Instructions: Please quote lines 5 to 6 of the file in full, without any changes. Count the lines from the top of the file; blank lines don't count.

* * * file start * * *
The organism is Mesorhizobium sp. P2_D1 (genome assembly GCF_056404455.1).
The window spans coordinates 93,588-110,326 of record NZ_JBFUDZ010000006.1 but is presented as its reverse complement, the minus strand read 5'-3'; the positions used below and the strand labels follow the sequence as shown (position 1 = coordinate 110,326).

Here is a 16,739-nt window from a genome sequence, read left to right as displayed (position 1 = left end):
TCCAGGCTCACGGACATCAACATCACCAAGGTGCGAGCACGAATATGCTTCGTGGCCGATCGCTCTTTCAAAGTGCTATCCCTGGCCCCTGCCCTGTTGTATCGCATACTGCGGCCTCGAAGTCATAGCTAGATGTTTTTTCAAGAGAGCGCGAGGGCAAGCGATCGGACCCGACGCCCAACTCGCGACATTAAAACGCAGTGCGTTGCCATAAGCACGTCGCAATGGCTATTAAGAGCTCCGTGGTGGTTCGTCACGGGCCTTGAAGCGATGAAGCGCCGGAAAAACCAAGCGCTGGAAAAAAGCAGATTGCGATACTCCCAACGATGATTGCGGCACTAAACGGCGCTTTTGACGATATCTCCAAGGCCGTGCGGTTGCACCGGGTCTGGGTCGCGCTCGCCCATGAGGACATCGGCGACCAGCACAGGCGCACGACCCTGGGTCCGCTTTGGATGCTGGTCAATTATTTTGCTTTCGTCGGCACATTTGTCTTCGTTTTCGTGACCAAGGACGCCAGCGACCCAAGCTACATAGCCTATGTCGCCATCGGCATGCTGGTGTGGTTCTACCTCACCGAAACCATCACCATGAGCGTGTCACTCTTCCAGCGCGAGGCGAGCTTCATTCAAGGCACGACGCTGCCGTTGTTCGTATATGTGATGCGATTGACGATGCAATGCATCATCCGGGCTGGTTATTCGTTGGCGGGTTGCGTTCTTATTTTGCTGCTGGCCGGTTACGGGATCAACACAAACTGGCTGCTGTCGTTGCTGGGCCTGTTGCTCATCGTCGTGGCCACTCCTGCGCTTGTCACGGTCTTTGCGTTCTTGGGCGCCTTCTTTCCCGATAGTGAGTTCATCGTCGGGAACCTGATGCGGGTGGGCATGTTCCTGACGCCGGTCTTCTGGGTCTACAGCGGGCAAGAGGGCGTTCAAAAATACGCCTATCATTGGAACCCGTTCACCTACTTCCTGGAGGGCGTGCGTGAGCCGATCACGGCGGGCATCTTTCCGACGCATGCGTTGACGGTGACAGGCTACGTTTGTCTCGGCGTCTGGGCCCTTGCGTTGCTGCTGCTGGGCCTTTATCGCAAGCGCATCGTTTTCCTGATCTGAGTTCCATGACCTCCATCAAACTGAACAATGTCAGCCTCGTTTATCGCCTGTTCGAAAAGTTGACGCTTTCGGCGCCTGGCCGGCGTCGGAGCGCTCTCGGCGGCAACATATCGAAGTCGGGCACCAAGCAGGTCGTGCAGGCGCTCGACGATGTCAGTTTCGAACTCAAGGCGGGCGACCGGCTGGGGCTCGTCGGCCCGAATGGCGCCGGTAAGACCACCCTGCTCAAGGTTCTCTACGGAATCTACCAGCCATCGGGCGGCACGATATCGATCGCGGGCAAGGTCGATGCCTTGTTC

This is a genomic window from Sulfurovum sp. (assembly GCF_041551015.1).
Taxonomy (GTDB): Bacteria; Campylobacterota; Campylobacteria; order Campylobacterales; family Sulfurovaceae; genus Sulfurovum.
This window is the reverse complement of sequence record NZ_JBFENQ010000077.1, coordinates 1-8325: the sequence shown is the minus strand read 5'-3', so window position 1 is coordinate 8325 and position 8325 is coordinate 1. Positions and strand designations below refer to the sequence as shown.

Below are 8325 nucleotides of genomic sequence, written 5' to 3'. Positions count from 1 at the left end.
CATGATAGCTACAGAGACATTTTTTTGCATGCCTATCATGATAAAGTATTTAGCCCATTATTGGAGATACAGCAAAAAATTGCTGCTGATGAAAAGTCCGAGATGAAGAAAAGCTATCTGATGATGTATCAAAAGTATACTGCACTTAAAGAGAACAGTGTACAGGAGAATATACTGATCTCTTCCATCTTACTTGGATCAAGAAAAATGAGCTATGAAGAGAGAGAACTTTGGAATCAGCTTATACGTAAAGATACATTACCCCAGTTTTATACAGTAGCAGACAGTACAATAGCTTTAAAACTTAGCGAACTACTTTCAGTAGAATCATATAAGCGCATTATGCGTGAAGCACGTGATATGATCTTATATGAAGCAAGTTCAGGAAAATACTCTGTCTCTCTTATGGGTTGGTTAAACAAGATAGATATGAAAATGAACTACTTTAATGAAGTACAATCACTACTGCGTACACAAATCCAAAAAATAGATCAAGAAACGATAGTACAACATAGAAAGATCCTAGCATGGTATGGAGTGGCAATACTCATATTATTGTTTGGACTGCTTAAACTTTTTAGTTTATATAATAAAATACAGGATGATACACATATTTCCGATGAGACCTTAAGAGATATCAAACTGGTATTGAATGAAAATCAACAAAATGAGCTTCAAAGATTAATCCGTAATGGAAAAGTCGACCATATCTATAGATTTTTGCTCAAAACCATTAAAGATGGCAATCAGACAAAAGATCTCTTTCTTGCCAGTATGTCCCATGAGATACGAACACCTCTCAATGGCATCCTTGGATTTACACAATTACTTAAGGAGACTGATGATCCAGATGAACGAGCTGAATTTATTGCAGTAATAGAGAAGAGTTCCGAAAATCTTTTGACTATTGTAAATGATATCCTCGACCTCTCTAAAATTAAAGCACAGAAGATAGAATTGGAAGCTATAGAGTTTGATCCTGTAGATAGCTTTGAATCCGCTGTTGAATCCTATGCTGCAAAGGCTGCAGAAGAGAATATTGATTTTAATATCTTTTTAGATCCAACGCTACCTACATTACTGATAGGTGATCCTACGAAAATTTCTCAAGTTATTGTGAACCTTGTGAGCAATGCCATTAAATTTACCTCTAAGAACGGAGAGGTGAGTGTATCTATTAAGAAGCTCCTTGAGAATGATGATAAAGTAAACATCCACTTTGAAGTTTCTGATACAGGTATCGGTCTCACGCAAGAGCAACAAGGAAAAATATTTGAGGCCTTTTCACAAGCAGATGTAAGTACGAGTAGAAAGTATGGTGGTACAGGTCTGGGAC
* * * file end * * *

This is a genomic window from Sulfurovum sp. (assembly GCF_041551015.1).
Taxonomy (GTDB): Bacteria; Campylobacterota; Campylobacteria; order Campylobacterales; family Sulfurovaceae; genus Sulfurovum.